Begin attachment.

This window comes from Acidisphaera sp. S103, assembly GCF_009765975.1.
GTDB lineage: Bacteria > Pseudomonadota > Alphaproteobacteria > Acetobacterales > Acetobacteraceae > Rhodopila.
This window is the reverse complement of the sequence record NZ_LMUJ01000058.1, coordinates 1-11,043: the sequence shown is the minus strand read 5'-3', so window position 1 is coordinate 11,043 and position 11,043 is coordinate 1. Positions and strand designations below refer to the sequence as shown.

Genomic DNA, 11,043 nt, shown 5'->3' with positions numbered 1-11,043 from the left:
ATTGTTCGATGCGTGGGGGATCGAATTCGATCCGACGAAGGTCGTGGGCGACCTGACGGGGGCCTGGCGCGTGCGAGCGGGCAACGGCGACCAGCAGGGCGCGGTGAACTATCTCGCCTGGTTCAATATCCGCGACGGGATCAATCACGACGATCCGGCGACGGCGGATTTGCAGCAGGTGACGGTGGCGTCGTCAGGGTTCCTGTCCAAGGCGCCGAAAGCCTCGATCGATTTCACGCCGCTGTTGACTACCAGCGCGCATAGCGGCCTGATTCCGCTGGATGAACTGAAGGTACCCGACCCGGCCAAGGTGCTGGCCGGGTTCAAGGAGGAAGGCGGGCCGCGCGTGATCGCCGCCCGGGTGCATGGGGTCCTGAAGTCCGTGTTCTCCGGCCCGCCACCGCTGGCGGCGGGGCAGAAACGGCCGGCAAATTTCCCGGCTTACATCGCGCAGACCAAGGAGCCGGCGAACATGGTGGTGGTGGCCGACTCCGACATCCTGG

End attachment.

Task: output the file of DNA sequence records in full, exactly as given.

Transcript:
This window comes from Acidisphaera sp. S103, assembly GCF_009765975.1.
GTDB lineage: Bacteria > Pseudomonadota > Alphaproteobacteria > Acetobacterales > Acetobacteraceae > Rhodopila.
This window is the reverse complement of the sequence record NZ_LMUJ01000058.1, coordinates 1-11,043: the sequence shown is the minus strand read 5'-3', so window position 1 is coordinate 11,043 and position 11,043 is coordinate 1. Positions and strand designations below refer to the sequence as shown.

Genomic DNA, 11,043 nt, shown 5'->3' with positions numbered 1-11,043 from the left:
ATTGTTCGATGCGTGGGGGATCGAATTCGATCCGACGAAGGTCGTGGGCGACCTGACGGGGGCCTGGCGCGTGCGAGCGGGCAACGGCGACCAGCAGGGCGCGGTGAACTATCTCGCCTGGTTCAATATCCGCGACGGGATCAATCACGACGATCCGGCGACGGCGGATTTGCAGCAGGTGACGGTGGCGTCGTCAGGGTTCCTGTCCAAGGCGCCGAAAGCCTCGATCGATTTCACGCCGCTGTTGACTACCAGCGCGCATAGCGGCCTGATTCCGCTGGATGAACTGAAGGTACCCGACCCGGCCAAGGTGCTGGCCGGGTTCAAGGAGGAAGGCGGGCCGCGCGTGATCGCCGCCCGGGTGCATGGGGTCCTGAAGTCCGTGTTCTCCGGCCCGCCACCGCTGGCGGCGGGGCAGAAACGGCCGGCAAATTTCCCGGCTTACATCGCGCAGACCAAGGAGCCGGCGAACATGGTGGTGGTGGCCGACTCCGACATCCTGG